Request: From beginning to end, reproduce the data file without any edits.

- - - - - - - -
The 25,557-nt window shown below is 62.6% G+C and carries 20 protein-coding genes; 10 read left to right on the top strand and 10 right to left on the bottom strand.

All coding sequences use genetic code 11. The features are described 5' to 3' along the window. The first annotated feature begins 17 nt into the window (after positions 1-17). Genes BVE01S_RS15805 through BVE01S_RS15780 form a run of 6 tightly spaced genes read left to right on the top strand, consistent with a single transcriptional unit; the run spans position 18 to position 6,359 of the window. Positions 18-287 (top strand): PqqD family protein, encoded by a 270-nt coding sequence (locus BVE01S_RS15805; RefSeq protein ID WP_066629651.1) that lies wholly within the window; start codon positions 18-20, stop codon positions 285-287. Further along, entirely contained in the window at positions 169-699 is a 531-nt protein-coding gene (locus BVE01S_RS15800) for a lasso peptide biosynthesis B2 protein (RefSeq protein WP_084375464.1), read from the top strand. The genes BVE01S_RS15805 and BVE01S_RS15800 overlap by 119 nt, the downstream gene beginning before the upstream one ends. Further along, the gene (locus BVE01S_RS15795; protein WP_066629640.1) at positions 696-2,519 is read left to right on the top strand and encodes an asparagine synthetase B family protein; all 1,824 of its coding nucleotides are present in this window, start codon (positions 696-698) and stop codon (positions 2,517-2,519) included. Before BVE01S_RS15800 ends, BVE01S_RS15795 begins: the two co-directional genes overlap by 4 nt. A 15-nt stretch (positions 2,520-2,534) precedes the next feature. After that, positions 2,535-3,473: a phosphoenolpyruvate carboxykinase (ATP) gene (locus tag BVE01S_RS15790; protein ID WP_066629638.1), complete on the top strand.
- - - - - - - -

The 25,557-nt window shown below is 62.6% G+C and carries 20 protein-coding genes; 10 read left to right on the top strand and 10 right to left on the bottom strand.

All coding sequences use genetic code 11. The features are described 5' to 3' along the window. The first annotated feature begins 17 nt into the window (after positions 1-17). Genes BVE01S_RS15805 through BVE01S_RS15780 form a run of 6 tightly spaced genes read left to right on the top strand, consistent with a single transcriptional unit; the run spans position 18 to position 6,359 of the window. Positions 18-287 (top strand): PqqD family protein, encoded by a 270-nt coding sequence (locus BVE01S_RS15805; RefSeq protein ID WP_066629651.1) that lies wholly within the window; start codon positions 18-20, stop codon positions 285-287. Further along, entirely contained in the window at positions 169-699 is a 531-nt protein-coding gene (locus BVE01S_RS15800) for a lasso peptide biosynthesis B2 protein (RefSeq protein WP_084375464.1), read from the top strand. The genes BVE01S_RS15805 and BVE01S_RS15800 overlap by 119 nt, the downstream gene beginning before the upstream one ends. Further along, the gene (locus BVE01S_RS15795; protein WP_066629640.1) at positions 696-2,519 is read left to right on the top strand and encodes an asparagine synthetase B family protein; all 1,824 of its coding nucleotides are present in this window, start codon (positions 696-698) and stop codon (positions 2,517-2,519) included. Before BVE01S_RS15800 ends, BVE01S_RS15795 begins: the two co-directional genes overlap by 4 nt. A 15-nt stretch (positions 2,520-2,534) precedes the next feature. After that, positions 2,535-3,473: a phosphoenolpyruvate carboxykinase (ATP) gene (locus tag BVE01S_RS15790; protein ID WP_066629638.1), complete on the top strand.